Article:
It’s probably a good idea to work out a bit before December rolls round so that you’ll be able to carry home the biggest turkey in the supermarket home with you.
Christmas wouldn’t be Christmas without a roast turkey; but why do we eat turkey at Christmas?
To answer this, let’s start with another question:
Did we always eat Turkey at Christmas?
No. Christmas Turkey is an English tradition, but turkeys didn’t even exist in the UK until 1526 when William Strickland imported the first turkeys into the country. Before that, on Christmas day, traditional meat dishes were things like geese, peacocks and boars’ head (yum!).
In spite of this, turkeys only overtook goose as the #1 Christmas focal food in the mid-20th century.
Ok… but why turkey *specifically* on Christmas day?
There are a few theories:
Theory 1: To have a special type of meat to mark a special day.
If you eat chicken, or beef, or pork every day of the year, it feels a lot more festive to enjoy a different flavour of meat which you associate as being “Christmassy”. This is also why unusual dishes like peacock and boars’ head were so popular around Christmas back in the 16th century.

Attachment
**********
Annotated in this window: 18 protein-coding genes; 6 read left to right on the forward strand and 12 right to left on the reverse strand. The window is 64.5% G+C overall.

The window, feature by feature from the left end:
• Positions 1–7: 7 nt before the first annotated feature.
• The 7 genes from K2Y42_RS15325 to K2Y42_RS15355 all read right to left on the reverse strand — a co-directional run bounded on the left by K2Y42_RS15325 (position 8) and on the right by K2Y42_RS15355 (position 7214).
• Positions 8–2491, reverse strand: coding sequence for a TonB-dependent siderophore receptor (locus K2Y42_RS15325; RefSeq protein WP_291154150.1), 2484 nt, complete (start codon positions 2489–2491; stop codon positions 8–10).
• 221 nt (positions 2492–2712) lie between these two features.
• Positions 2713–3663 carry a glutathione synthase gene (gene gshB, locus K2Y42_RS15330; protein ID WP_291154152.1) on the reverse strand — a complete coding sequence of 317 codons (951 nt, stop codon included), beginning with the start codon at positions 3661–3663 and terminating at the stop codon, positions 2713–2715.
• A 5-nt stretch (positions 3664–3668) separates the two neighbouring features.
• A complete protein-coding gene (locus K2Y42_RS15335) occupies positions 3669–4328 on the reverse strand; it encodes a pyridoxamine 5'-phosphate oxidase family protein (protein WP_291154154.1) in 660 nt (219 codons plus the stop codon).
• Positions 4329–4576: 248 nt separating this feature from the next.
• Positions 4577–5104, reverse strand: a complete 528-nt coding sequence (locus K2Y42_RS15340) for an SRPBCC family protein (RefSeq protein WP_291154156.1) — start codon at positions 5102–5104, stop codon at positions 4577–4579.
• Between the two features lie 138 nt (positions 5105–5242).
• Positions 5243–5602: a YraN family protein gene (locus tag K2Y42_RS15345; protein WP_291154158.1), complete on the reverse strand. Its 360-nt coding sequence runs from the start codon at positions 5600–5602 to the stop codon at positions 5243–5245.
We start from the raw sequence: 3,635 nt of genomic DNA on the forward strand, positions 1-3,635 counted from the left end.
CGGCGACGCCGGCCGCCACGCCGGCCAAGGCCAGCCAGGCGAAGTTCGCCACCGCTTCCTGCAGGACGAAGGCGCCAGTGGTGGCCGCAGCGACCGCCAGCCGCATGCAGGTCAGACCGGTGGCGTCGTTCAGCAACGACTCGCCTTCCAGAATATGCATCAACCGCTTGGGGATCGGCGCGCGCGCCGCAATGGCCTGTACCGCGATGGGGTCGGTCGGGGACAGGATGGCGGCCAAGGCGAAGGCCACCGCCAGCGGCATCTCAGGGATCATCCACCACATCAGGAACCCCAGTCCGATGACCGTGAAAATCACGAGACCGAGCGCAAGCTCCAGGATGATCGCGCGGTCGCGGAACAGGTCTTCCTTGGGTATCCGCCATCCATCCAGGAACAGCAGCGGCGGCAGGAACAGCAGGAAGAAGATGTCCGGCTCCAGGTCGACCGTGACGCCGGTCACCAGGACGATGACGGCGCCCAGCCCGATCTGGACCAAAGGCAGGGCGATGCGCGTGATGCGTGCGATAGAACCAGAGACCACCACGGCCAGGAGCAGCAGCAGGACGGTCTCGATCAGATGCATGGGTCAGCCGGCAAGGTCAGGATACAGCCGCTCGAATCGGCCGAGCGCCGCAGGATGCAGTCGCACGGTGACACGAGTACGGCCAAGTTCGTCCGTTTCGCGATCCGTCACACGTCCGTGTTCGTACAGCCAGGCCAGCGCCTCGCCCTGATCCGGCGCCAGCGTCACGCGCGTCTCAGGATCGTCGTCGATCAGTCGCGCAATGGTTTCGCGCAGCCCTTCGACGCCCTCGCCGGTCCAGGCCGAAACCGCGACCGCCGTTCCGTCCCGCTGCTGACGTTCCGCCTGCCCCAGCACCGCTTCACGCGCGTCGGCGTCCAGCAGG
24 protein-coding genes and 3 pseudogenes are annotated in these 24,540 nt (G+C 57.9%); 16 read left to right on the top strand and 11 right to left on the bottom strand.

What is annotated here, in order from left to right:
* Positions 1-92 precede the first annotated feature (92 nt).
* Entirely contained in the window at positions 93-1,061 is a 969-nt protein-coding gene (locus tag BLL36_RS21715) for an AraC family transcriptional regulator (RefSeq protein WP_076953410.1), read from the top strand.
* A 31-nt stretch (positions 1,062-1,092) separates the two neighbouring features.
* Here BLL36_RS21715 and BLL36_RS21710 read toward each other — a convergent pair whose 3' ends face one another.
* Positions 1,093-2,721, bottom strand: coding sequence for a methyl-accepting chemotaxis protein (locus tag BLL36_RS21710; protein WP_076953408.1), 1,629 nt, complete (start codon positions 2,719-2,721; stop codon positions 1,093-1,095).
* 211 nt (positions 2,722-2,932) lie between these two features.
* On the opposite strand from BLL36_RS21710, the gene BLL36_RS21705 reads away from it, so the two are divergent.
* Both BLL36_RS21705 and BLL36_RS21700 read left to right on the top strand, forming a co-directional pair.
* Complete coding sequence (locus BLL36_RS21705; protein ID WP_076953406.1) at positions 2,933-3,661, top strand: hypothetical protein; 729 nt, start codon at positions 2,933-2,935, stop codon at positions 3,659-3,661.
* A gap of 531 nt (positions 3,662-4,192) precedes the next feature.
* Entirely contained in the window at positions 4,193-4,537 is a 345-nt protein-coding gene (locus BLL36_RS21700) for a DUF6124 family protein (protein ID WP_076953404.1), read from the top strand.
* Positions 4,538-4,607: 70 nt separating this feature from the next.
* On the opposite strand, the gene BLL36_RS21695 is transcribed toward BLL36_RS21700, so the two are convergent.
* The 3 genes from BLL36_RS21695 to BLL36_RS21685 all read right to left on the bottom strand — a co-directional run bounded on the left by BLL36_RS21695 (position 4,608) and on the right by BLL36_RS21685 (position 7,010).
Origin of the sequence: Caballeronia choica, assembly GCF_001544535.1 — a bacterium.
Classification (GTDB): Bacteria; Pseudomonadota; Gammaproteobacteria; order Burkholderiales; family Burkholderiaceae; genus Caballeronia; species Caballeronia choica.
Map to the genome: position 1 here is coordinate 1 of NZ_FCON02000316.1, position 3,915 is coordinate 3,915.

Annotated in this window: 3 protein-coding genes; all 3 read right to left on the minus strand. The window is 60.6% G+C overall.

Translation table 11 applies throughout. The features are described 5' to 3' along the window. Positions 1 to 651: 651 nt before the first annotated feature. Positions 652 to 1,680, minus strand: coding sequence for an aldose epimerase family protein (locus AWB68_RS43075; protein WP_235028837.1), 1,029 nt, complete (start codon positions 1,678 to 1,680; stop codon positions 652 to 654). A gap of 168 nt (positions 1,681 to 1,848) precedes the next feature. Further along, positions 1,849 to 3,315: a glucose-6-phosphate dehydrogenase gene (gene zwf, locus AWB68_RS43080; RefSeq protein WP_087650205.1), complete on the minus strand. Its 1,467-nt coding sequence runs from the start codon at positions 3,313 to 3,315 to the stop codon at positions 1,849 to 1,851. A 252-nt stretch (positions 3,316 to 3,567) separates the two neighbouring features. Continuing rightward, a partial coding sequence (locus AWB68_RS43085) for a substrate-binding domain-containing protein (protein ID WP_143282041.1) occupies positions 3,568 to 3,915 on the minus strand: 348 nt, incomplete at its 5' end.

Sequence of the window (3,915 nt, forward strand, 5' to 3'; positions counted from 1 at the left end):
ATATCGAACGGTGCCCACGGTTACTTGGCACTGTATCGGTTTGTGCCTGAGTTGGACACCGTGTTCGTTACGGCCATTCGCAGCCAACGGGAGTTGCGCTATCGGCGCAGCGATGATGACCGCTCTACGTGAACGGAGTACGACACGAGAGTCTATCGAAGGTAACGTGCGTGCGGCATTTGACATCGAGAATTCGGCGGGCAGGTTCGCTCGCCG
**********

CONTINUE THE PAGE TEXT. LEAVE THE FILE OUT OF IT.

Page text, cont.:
Theory 2: Big turkeys can supply the big family get-togethers!
One chicken or goose wouldn’t feed a table of all your favourite 100 relatives or so as they gather around the table. A big turkey is far more likely to go further. And even leaves enough for leftovers!
Theory 3: It became popular after Charles Dickens published “A Christmas Carol”
Dickens advertised the turkey-eating tradition in his famous “A Christmas Carol” which was published in 1843. This may partly explain the rise in turkey consumption specifically in the 20th century, when Christmas turkey sales really took off.
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